Cosmos 954

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According to the old adage, what goes up must come down. Unless you are talking about a satellite, which can go up and never come down.

However, sometimes satellites do come down. When they are not expected to. Where they are not wanted. 

Such was the case in 1978 with a Soviet spy satellite that spread its debris, its nuclear debris, all over northern Canada. 

Learn more about Cosmos 954, the Soviet Satellite that came crashing to Earth, on this episode of Everything Everywhere Daily. 

On September 18, 1977, the Soviet Union launched a reconnaissance satellite, aka a spy satellite, as part of their RORSAT program. That I, should add, is an English abbreviation of the program. In Russian, the abbreviation is actually, believe it or not, USA. 

The satellite was designed to monitor NATO and commercial sailing vessels by radar. 

The name and number of this satellite was Cosmos 954. 

None of this is particularly controversial. The Soviets has spy satellites, the Americans had spy satellites, and both sides knew that the other side had them. 

The RORSAT satellites were extremely powerful and were only designed to be in service for only a few months. They would normally be launched if there was some threat so they could detect the movement of ships.

The radar used so much energy that batteries wouldn’t work. Likewise, it had to be placed in a very low orbit to function properly. In very low orbits, there are just enough air molecules that you have to worry about drag. The satellite was designed to be aerodynamic for this reason, and it was also why the satellite would only work for a few months. 

For this reason, they didn’t use solar panels on the satellite. They would cause too much drag. 

It was powered by a small nuclear reactor. In particular, it had a thermionic converter, which is different than the large type of nuclear power plant you might see on the ground.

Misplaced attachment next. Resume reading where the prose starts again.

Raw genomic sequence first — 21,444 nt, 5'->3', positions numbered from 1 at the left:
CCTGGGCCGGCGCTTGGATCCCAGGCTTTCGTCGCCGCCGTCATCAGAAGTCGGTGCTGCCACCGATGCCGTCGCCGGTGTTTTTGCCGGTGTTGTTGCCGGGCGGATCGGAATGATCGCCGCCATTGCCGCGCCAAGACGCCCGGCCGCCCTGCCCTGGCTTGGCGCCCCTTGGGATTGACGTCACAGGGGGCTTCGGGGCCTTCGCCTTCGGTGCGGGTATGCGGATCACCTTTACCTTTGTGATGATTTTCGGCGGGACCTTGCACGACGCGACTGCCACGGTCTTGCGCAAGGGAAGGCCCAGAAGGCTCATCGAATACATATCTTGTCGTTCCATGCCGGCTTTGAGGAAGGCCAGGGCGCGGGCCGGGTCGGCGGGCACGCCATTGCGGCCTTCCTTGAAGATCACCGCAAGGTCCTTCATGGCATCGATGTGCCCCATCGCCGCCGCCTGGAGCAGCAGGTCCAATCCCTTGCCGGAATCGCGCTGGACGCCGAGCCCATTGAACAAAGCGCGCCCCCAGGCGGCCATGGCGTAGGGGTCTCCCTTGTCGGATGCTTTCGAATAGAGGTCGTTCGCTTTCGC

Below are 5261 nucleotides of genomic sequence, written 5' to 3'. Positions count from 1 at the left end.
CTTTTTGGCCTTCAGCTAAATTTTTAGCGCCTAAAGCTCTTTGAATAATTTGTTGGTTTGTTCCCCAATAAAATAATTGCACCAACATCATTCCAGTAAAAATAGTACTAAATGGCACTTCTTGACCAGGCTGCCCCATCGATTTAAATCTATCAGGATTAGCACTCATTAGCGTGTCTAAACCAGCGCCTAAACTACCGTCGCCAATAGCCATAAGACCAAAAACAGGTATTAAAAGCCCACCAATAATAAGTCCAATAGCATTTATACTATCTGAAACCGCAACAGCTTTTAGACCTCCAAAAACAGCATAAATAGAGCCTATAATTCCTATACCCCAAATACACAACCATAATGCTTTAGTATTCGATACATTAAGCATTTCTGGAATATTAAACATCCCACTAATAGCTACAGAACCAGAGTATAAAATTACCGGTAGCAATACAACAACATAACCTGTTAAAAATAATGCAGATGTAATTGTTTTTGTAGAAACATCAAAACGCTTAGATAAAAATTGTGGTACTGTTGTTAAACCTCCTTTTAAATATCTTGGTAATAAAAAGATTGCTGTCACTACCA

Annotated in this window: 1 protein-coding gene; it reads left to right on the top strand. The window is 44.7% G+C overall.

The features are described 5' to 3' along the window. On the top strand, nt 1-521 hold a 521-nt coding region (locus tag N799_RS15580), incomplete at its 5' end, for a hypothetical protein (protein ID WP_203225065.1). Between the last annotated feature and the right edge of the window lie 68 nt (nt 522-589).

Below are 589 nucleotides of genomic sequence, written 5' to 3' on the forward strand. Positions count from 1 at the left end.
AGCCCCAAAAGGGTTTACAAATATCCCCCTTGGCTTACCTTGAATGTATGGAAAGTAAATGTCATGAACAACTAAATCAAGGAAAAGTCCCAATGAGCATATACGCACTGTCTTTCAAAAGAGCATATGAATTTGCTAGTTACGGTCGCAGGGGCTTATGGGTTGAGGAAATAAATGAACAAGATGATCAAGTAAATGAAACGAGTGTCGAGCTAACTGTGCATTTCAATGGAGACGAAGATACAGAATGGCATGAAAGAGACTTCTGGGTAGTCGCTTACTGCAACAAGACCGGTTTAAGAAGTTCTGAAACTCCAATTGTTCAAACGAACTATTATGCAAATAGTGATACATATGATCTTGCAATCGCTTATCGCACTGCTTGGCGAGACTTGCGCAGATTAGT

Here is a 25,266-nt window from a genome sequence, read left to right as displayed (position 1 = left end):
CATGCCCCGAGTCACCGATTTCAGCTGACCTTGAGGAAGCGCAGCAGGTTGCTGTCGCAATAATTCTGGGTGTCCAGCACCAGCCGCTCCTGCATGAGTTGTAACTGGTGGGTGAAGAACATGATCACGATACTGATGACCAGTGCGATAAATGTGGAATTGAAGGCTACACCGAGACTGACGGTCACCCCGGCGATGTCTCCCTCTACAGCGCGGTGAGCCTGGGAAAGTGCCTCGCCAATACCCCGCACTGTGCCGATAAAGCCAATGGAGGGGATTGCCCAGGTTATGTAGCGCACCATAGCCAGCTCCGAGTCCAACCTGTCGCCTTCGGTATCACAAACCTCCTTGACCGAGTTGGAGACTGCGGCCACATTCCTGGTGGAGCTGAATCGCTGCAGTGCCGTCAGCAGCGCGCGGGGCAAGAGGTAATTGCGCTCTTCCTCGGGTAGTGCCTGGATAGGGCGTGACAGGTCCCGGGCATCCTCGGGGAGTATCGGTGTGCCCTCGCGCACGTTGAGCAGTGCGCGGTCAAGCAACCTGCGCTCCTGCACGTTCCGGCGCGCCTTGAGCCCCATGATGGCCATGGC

A thermionic converter basically is a more direct way of converting heat to electricity. It isn’t as efficient, but it is good for satellites in space. 

It was powered by a 50 kg core of Uranium 235. 

If you remember back to my radiation episode, Uranium 235 is the rare isotope of uranium that makes up only 0.7% of natural uranium ore. 

While nuclear satellites were not in common use, they weren’t uncommon either. The United States and the Soviet Union had both launched several dozen nuclear satellites. 

When you have a nuclear satellite, you have to be much more careful about how you end the life of the satellite than if it were solar-powered. 

Cosmos 954 was designed to separate the reactor core from the rest of the satellite, and launch it far way into a disposal orbit, while the rest of the satellite would burn up on reentry. 

Shortly after the launch of Cosmos 954, there were problems. The satellite was behaving erratically. 

NORAD, which tracks everything in Earth’s orbit, was also noticing the odd behavior of the satellite. It had jumped 50 miles higher than where it was supposed to be. Unbeknownst to them, the Soviets and lost control of the satellite, and more importantly, the unit which would jettison the nuclear core into a graveyard orbit wasn’t functioning. 

In January 1978, the Soviets had a secret meeting with the Americans to tell them about the problem, and that the satellite was going to reenter the Earth’s atmosphere uncontrolled, with its uranium 235 core. 

The reactor was designed to be burned up, but the Soviets wanted the Americans to know before it happened, lest they think it was deliberate. 

Moreover, the Soviets didn’t know when or where it would happen.

The Americans quietly told their allies and other NATO members what was happening.

The public was kept in the dark. 

On January 24, 1978, just after sunrise, Cosmos 954 entered the Earth’s atmosphere in a ball of fire over northern Canada. 

The debris was spread over an area 600 miles long and 30 miles wide, beginning with Great Slave Lake in the Northwest Territories and going northeast. 

The Canadian began Operation Morning Light, which was an attempt to recover as much radioactive material as possible that made it to the ground. 

It was extremely difficult to search the area in the middle of winter, in an area that was largely uninhabited with no roads. Teams set out on foot, and in aircraft. 

The first phase of the operation went from January to April, and the second went from April to October.

Of the 5 to 6 tons of satellite which entered the atmosphere, only 60 kilograms were ever found. Of the larger pieces of the satellite which were found, 10 of the 12 were radioactive, and one was radioactive enough that it would have been lethal if anyone were exposed to it for several hours. 

A 1984 paper published in the journal Health Physics estimated that 7 to 8 kg of the reactor core fell to Earth as tiny particles less than a millimeter. If anyone had ingested one, it would give a radiation dose about the equivalent of an x-ray.

The rest vaporized into a mist as was suspended in the upper atmosphere for years. By the time it reached the ground, the most radioactive elements would have decayed, rendering it safe. 

Under the terms of the 1972 Space Liability Convention, the Canadian government gave the Soviet Union a bill for $6,041,174.70 Canadian Dollars. 

The Soviets only ever paid three million of it. 

It was and remains the only claim ever filed under the Space Liability Convention.